United States and Brazil Soybean Transportation Cost Comparison From 2006-17

This article is reprinted from the USDA's August 3 Grain Transportation Report.

The United States and Brazil are the two leading producers and exporters of soybeans in the world.

During the 2016/17 marketing year (MY), the United States Department of Agriculture (USDA) estimates U.S. soybean production and exports to be 117.21 and 55.79 million metric tons (mmt), respectively.

In June, USDA?s World Agricultural Supply and Demand Estimates report estimated Brazil soybean production at 114.0 mmt and exports at 62.40 mmt.

China is the largest oilseed importer in the world, importing 61 percent of the total world exports and 59 percent of the U.S. soybean exports during the 2015/16 MY (FAS, GAIN Report #: CHI7012).

China imports about 75 percent of Brazil?s total soybean exports.

Consequently, China is a major soybean buyer from both countries.

While these two leading producing and exporting countries have different production practices and transportation infrastructures, they compete for the same markets.

The differences in production practices and transportation structures translate into different cost structures, which ultimately affect the competitiveness of each country in the world market.

In the U.S., the Midwest produces most of the grains and oilseeds.

U.S. shippers rely on extensive highway, rail, and inland waterways networks to reach end markets.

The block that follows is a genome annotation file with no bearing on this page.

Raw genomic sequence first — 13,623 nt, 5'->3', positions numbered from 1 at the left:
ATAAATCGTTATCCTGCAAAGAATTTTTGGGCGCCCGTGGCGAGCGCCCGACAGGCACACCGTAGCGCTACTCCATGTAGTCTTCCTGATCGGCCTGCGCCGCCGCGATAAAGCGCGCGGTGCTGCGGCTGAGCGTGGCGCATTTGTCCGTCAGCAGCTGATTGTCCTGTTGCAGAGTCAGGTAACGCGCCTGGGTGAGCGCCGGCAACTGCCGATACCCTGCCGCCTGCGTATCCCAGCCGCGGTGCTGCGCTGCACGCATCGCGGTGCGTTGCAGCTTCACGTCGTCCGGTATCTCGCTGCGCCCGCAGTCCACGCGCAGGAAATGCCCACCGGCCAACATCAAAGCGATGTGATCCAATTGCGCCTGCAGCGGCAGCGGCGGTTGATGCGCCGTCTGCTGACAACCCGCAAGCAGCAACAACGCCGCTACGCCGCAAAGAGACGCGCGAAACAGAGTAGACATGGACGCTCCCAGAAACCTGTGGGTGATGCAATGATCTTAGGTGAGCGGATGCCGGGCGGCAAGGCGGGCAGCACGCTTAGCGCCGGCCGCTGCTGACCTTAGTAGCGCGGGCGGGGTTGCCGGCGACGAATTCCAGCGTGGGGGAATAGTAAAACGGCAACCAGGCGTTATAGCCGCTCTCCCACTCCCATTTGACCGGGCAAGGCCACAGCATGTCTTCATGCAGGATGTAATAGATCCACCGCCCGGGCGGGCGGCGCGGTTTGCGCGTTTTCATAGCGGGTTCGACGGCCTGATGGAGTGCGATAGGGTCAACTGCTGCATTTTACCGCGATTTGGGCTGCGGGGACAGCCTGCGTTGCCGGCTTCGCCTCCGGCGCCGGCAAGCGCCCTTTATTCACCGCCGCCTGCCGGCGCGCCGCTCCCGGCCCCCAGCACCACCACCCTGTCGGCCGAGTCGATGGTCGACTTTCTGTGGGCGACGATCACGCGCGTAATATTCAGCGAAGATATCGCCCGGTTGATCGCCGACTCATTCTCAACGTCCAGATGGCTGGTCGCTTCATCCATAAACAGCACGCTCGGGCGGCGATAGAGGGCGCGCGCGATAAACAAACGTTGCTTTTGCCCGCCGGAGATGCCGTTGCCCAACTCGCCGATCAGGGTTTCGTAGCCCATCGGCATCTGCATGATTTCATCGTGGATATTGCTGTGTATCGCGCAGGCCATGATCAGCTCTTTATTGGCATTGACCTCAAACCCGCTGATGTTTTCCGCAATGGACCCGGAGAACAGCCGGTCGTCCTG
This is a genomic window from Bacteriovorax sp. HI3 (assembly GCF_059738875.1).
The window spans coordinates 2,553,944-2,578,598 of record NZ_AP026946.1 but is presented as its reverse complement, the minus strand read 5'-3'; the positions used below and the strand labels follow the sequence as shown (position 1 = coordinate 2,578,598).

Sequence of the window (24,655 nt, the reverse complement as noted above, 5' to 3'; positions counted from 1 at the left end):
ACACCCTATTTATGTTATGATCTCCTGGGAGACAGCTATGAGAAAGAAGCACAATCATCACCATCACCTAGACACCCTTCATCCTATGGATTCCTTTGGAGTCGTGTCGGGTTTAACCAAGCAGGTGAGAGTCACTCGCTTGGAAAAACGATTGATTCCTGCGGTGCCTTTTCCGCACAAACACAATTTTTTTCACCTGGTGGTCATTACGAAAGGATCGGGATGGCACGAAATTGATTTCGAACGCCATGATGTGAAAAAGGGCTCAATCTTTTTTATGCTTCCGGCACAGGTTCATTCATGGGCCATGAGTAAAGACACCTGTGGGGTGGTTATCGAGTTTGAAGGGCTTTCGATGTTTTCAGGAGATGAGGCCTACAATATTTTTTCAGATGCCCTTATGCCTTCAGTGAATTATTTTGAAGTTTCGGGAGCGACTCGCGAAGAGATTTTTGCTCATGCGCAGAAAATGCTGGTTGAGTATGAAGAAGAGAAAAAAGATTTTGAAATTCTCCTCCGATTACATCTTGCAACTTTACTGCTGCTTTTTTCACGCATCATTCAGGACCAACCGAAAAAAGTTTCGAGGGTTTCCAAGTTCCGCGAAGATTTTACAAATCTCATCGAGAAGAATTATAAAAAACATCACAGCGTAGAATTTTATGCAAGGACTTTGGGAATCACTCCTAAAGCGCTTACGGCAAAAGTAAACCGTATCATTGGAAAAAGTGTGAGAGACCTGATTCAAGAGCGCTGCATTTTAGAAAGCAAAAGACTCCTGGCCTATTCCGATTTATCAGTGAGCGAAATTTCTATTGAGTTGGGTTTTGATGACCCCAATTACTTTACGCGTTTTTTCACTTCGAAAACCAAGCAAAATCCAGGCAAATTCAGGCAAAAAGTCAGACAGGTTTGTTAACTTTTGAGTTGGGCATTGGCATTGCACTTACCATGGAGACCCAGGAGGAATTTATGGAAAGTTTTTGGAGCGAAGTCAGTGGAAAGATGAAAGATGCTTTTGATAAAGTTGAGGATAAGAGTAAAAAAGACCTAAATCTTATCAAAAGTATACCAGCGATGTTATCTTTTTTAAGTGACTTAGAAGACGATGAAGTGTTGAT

Widespread access to quality rail and barge systems by is unique in comparison to other exporters around the globe.

Brazil?s agricultural production, including soybeans, is focused primarily in two regions?the South and Center-West.

However, unlike the United States, Brazilian soybean exports move primarily by trucks along highways to export ports.

This article examines soybean transportation costs in the United States and Brazil to illustrate relative competitiveness between the two major soybean exporters.

For data consistency, the analysis in this article uses data from 2006 and 2017.

The data were previously analyzed for the period between 2006 and 2010 (see October 21, 2010 Grain Transportation Report (GTR)).

In this article, we reexamine the additional updated data to account for changing production practices, transportation infrastructures, and other variables in both countries.

The analysis uses two of the leading soybean producing and exporting
States from each country, with Iowa and Minnesota chosen for the United States, and North Mato Grosso (North MT) and South Goiás (South GO) for Brazil.

Shipments from Iowa originated from Davenport while Minnesota shipments originated from Minneapolis.

More than 60 percent of U.S. soybean exports shipped out of the Gulf ports in 2016.